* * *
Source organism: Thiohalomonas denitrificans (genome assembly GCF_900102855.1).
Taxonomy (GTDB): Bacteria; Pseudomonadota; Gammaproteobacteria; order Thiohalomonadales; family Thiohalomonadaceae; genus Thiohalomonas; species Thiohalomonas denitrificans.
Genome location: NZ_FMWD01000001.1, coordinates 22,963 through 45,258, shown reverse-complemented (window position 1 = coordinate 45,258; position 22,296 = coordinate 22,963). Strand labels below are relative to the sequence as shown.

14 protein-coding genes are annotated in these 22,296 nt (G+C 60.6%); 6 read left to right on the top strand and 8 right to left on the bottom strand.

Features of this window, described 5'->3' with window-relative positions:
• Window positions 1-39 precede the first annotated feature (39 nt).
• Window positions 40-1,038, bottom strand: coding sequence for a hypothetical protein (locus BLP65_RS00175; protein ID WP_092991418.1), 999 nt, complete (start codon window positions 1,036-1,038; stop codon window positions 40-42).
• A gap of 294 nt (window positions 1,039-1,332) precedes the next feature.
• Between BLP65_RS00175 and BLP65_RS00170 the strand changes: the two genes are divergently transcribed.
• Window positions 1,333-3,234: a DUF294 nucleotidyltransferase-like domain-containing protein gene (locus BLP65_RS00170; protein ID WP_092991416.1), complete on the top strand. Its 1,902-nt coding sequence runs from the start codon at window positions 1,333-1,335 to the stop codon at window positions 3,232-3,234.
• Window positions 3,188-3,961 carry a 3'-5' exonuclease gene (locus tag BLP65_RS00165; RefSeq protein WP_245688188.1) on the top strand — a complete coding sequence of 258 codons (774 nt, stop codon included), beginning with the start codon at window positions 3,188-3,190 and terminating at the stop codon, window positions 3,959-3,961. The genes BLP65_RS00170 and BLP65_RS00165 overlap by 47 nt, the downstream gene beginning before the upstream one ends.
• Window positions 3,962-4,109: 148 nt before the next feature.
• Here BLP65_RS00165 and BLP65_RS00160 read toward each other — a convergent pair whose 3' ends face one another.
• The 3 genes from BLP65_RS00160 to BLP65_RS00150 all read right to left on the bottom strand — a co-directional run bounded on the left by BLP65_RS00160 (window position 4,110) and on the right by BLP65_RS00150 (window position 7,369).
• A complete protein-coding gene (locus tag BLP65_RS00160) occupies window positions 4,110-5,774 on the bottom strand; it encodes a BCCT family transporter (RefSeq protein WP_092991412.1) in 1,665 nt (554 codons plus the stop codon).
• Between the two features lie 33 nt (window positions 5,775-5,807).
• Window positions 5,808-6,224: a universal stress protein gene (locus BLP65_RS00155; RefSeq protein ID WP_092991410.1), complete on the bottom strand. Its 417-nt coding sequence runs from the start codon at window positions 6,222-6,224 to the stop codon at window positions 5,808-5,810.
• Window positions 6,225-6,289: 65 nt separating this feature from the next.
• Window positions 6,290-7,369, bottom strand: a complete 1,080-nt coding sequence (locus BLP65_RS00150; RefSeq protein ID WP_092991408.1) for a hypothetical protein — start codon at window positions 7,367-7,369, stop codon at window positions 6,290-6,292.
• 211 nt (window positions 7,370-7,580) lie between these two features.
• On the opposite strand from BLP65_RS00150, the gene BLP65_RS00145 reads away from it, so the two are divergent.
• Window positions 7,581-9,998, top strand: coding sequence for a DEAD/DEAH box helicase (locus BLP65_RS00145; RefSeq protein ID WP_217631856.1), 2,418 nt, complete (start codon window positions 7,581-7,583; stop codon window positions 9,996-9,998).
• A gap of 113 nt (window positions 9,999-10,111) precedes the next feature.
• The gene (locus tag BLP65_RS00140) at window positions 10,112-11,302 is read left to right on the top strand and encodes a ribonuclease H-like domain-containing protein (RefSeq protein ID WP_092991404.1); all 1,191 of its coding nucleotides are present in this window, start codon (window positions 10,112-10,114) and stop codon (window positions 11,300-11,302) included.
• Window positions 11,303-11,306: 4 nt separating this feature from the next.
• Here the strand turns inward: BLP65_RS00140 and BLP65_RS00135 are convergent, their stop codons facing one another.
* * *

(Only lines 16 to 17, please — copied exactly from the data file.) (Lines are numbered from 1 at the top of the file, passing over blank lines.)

• Between the two features lie 33 nt (window positions 5,775-5,807).
• Window positions 5,808-6,224: a universal stress protein gene (locus BLP65_RS00155; RefSeq protein ID WP_092991410.1), complete on the bottom strand. Its 417-nt coding sequence runs from the start codon at window positions 6,222-6,224 to the stop codon at window positions 5,808-5,810.